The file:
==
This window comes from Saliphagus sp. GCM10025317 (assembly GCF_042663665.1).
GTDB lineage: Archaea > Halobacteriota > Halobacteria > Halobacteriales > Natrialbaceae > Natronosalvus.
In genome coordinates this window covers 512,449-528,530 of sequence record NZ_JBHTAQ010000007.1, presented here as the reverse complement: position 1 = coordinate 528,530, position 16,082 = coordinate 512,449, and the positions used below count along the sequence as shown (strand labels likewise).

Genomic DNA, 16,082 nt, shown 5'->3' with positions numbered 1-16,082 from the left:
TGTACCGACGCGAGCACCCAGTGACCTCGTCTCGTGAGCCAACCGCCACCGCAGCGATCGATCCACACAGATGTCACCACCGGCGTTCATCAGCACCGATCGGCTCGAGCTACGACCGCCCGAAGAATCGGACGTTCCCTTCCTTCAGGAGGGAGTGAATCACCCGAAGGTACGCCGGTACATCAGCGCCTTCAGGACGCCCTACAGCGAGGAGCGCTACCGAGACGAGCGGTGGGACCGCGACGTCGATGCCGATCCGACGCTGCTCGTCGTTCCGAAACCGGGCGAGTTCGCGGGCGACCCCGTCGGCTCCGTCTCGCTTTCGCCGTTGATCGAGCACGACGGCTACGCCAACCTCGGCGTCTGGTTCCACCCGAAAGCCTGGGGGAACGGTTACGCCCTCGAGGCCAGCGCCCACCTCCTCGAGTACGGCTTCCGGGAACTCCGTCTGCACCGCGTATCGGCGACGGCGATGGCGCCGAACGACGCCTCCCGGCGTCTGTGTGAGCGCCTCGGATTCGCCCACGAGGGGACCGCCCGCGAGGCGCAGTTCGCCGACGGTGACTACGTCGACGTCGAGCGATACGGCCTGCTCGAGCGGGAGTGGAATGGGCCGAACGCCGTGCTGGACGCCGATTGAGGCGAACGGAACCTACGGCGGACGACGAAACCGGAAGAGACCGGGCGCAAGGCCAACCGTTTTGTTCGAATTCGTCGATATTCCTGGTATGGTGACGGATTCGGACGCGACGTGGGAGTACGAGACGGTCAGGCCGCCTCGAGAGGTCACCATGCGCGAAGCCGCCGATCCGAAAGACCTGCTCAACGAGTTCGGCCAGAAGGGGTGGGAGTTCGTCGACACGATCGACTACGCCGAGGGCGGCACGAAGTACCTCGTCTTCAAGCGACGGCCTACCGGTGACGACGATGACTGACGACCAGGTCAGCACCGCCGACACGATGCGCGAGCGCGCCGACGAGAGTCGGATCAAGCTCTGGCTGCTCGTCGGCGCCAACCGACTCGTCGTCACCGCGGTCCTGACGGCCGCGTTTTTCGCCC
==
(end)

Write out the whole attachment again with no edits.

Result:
This window comes from Saliphagus sp. GCM10025317 (assembly GCF_042663665.1).
GTDB lineage: Archaea > Halobacteriota > Halobacteria > Halobacteriales > Natrialbaceae > Natronosalvus.
In genome coordinates this window covers 512,449-528,530 of sequence record NZ_JBHTAQ010000007.1, presented here as the reverse complement: position 1 = coordinate 528,530, position 16,082 = coordinate 512,449, and the positions used below count along the sequence as shown (strand labels likewise).

Genomic DNA, 16,082 nt, shown 5'->3' with positions numbered 1-16,082 from the left:
TGTACCGACGCGAGCACCCAGTGACCTCGTCTCGTGAGCCAACCGCCACCGCAGCGATCGATCCACACAGATGTCACCACCGGCGTTCATCAGCACCGATCGGCTCGAGCTACGACCGCCCGAAGAATCGGACGTTCCCTTCCTTCAGGAGGGAGTGAATCACCCGAAGGTACGCCGGTACATCAGCGCCTTCAGGACGCCCTACAGCGAGGAGCGCTACCGAGACGAGCGGTGGGACCGCGACGTCGATGCCGATCCGACGCTGCTCGTCGTTCCGAAACCGGGCGAGTTCGCGGGCGACCCCGTCGGCTCCGTCTCGCTTTCGCCGTTGATCGAGCACGACGGCTACGCCAACCTCGGCGTCTGGTTCCACCCGAAAGCCTGGGGGAACGGTTACGCCCTCGAGGCCAGCGCCCACCTCCTCGAGTACGGCTTCCGGGAACTCCGTCTGCACCGCGTATCGGCGACGGCGATGGCGCCGAACGACGCCTCCCGGCGTCTGTGTGAGCGCCTCGGATTCGCCCACGAGGGGACCGCCCGCGAGGCGCAGTTCGCCGACGGTGACTACGTCGACGTCGAGCGATACGGCCTGCTCGAGCGGGAGTGGAATGGGCCGAACGCCGTGCTGGACGCCGATTGAGGCGAACGGAACCTACGGCGGACGACGAAACCGGAAGAGACCGGGCGCAAGGCCAACCGTTTTGTTCGAATTCGTCGATATTCCTGGTATGGTGACGGATTCGGACGCGACGTGGGAGTACGAGACGGTCAGGCCGCCTCGAGAGGTCACCATGCGCGAAGCCGCCGATCCGAAAGACCTGCTCAACGAGTTCGGCCAGAAGGGGTGGGAGTTCGTCGACACGATCGACTACGCCGAGGGCGGCACGAAGTACCTCGTCTTCAAGCGACGGCCTACCGGTGACGACGATGACTGACGACCAGGTCAGCACCGCCGACACGATGCGCGAGCGCGCCGACGAGAGTCGGATCAAGCTCTGGCTGCTCGTCGGCGCCAACCGACTCGTCGTCACCGCGGTCCTGACGGCCGCGTTTTTCGCCC